We do face a lot of constraints because of systems as there is no mandatory updating of records. For example, four people had a piece of land who later decided to distribute it equally among themselves. The transaction was recorded in the registry but the on-ground distribution is not updated in the Maps directorate.
BRR: How much of BOR’s land have been encroached?
ZS: We have a report of Karachi division from 2013 that we made on the orders of the Supreme Court. Based on satellite maps, the report clearly shows that in Karachi alone 60,000 acres of BOR’s land has, in our opinion, been encroached.
Out of those 60,000 acres, about 7,000 to 8,000 acre are encroached by private owners; the rest is by institutions and the biggest encroachers are Sindh government’s own departments.
BRR: What is the next step forward for BOR?
ZS: There is a strong need of actual field survey again for the entire province based on GIS. We need to account for the ground realities again and to plot the digital coordinates so that the break or disconnect that lies between the existing archival maps and the ground realities is eliminated.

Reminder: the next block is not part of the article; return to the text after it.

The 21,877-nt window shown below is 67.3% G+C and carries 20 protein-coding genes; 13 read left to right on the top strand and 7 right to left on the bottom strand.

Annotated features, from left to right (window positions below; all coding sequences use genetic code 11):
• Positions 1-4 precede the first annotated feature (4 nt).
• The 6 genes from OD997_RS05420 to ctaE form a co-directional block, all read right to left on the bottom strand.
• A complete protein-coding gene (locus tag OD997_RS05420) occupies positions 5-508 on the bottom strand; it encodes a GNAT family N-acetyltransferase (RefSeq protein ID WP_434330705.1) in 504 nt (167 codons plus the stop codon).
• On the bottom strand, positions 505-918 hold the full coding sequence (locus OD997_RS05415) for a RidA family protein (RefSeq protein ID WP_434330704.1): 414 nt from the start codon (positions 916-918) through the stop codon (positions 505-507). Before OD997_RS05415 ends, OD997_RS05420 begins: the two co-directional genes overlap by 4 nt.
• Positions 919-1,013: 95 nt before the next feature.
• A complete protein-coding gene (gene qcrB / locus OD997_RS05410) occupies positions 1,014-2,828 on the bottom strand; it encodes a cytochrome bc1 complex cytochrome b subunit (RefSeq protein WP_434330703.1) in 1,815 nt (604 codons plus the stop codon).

For example, in Garden East there is an old house. In our maps, it’s a one acre plot; you’ve bought it and then you made a building of 200 flats with 200 families residing in them. In our record, it’s still a one acre house but the sub-registrar has 200 owners registered, and in the property register, it only is updated with the sale of the land. Do you see the disconnect? Unless and until we do a field survey, all the available information will remain in different silos. Once this exercise is done, we will have a credible database for taxation.
The world is now entering into a phase of 3D mapping. In the context of urban properties, your horizontal development is not the only important part; vertical is just as important and needs to be considered. When the development is multidimensional, you need 3D software to account for it. Now when the 200 flats are constructed in Garden East, only when you make a 3D map, you’ll find out about them and connect those to the registries and the change of ownership.